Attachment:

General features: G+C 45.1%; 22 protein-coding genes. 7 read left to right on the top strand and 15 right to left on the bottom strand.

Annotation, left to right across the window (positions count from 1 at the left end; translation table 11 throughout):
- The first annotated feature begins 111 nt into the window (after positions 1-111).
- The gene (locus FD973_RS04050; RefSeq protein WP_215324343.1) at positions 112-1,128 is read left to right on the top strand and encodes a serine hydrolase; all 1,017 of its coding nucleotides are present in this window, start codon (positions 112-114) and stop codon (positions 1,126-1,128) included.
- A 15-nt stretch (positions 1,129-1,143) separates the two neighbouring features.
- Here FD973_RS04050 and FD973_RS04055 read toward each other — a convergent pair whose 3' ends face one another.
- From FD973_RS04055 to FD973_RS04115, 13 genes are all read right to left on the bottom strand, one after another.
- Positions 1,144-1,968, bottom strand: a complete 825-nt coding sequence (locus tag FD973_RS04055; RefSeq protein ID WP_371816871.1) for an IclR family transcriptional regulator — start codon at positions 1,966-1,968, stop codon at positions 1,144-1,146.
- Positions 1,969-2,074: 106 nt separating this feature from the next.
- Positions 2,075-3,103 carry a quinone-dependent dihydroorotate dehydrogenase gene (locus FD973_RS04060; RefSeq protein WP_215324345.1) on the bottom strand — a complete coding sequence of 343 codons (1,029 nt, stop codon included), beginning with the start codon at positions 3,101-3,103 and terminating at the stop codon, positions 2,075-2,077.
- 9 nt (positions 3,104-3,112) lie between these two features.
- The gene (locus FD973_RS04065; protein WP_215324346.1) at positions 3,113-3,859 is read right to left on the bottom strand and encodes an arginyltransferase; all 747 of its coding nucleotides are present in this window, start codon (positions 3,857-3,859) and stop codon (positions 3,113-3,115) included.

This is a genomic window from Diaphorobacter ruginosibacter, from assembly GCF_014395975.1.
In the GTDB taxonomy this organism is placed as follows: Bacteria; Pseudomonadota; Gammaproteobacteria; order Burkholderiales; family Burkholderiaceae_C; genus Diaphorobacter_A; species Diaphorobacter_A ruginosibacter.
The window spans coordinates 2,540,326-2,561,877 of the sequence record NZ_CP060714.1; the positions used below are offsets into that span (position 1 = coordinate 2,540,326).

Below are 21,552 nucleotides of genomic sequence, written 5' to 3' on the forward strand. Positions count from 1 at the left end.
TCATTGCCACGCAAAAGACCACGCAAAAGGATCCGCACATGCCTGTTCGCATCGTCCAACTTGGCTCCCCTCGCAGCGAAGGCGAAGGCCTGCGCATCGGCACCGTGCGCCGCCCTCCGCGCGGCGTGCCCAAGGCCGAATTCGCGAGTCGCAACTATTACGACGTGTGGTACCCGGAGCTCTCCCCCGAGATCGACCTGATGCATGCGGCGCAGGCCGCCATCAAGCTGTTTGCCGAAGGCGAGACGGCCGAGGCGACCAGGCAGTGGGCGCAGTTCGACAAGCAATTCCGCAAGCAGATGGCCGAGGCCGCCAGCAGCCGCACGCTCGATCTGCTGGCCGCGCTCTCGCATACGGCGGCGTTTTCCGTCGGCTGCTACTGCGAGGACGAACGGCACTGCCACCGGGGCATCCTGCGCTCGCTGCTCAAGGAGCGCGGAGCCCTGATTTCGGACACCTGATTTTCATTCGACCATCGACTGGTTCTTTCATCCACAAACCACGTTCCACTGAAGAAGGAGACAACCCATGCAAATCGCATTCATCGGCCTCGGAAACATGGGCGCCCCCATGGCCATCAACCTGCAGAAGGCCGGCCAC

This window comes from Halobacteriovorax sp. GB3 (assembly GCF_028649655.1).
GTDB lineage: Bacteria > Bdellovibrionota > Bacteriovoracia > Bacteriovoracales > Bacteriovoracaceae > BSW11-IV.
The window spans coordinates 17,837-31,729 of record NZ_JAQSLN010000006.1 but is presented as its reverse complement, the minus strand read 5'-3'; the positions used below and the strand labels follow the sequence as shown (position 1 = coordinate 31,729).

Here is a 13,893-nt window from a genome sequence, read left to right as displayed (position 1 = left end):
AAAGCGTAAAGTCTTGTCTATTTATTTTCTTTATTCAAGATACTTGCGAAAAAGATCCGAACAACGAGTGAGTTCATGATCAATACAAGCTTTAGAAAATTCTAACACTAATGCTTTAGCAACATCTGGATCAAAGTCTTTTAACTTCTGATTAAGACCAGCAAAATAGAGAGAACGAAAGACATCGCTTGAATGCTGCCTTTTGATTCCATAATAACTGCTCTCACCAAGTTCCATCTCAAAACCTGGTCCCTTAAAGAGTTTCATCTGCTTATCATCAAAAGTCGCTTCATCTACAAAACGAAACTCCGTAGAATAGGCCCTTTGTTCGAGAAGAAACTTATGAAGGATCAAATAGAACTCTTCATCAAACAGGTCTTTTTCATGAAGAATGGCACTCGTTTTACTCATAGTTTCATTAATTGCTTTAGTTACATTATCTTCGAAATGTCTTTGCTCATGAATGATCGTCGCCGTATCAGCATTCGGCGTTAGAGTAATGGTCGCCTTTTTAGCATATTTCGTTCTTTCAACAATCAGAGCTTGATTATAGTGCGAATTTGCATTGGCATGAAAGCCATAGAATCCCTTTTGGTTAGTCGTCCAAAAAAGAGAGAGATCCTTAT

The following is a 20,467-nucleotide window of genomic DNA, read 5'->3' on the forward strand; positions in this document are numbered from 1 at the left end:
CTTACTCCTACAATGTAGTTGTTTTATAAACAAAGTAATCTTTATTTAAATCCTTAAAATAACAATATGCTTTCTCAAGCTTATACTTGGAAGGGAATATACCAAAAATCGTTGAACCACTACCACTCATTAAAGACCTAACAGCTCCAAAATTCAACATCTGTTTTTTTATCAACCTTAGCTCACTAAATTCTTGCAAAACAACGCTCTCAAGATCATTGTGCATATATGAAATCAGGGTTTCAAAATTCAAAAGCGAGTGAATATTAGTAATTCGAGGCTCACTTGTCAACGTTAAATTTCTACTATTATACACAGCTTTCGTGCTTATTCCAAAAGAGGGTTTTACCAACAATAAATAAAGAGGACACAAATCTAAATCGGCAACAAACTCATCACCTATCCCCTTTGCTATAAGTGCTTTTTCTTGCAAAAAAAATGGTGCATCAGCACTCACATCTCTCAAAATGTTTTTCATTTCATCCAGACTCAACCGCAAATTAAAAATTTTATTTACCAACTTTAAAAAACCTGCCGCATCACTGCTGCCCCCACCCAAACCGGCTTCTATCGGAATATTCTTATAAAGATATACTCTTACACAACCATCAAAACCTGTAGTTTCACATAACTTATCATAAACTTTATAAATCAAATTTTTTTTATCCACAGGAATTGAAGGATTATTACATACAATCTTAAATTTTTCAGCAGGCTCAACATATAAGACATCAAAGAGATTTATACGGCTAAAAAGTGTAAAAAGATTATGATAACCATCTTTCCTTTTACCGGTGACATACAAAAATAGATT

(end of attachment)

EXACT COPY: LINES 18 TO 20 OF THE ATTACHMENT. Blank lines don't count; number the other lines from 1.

This window comes from Halobacteriovorax sp. GB3 (assembly GCF_028649655.1).
GTDB lineage: Bacteria > Bdellovibrionota > Bacteriovoracia > Bacteriovoracales > Bacteriovoracaceae > BSW11-IV.
The window spans coordinates 17,837-31,729 of record NZ_JAQSLN010000006.1 but is presented as its reverse complement, the minus strand read 5'-3'; the positions used below and the strand labels follow the sequence as shown (position 1 = coordinate 31,729).